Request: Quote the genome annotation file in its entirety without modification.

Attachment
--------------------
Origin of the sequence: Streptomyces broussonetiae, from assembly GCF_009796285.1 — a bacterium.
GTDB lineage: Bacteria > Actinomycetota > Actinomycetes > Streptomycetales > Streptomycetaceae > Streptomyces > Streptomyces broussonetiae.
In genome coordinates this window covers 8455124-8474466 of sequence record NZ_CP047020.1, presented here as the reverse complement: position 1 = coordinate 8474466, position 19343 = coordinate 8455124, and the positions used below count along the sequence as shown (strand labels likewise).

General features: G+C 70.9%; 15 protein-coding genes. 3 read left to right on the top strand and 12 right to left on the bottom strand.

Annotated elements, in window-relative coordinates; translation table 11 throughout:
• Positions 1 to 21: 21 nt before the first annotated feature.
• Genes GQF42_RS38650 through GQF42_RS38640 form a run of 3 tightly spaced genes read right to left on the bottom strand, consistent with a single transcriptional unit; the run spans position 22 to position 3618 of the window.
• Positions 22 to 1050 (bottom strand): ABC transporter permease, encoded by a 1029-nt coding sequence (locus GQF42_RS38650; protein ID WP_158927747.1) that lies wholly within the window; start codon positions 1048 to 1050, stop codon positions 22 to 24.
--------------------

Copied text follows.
Origin of the sequence: Streptomyces broussonetiae, from assembly GCF_009796285.1 — a bacterium.
GTDB lineage: Bacteria > Actinomycetota > Actinomycetes > Streptomycetales > Streptomycetaceae > Streptomyces > Streptomyces broussonetiae.
In genome coordinates this window covers 8455124-8474466 of sequence record NZ_CP047020.1, presented here as the reverse complement: position 1 = coordinate 8474466, position 19343 = coordinate 8455124, and the positions used below count along the sequence as shown (strand labels likewise).

General features: G+C 70.9%; 15 protein-coding genes. 3 read left to right on the top strand and 12 right to left on the bottom strand.

Annotated elements, in window-relative coordinates; translation table 11 throughout:
• Positions 1 to 21: 21 nt before the first annotated feature.
• Genes GQF42_RS38650 through GQF42_RS38640 form a run of 3 tightly spaced genes read right to left on the bottom strand, consistent with a single transcriptional unit; the run spans position 22 to position 3618 of the window.
• Positions 22 to 1050 (bottom strand): ABC transporter permease, encoded by a 1029-nt coding sequence (locus GQF42_RS38650; protein ID WP_158927747.1) that lies wholly within the window; start codon positions 1048 to 1050, stop codon positions 22 to 24.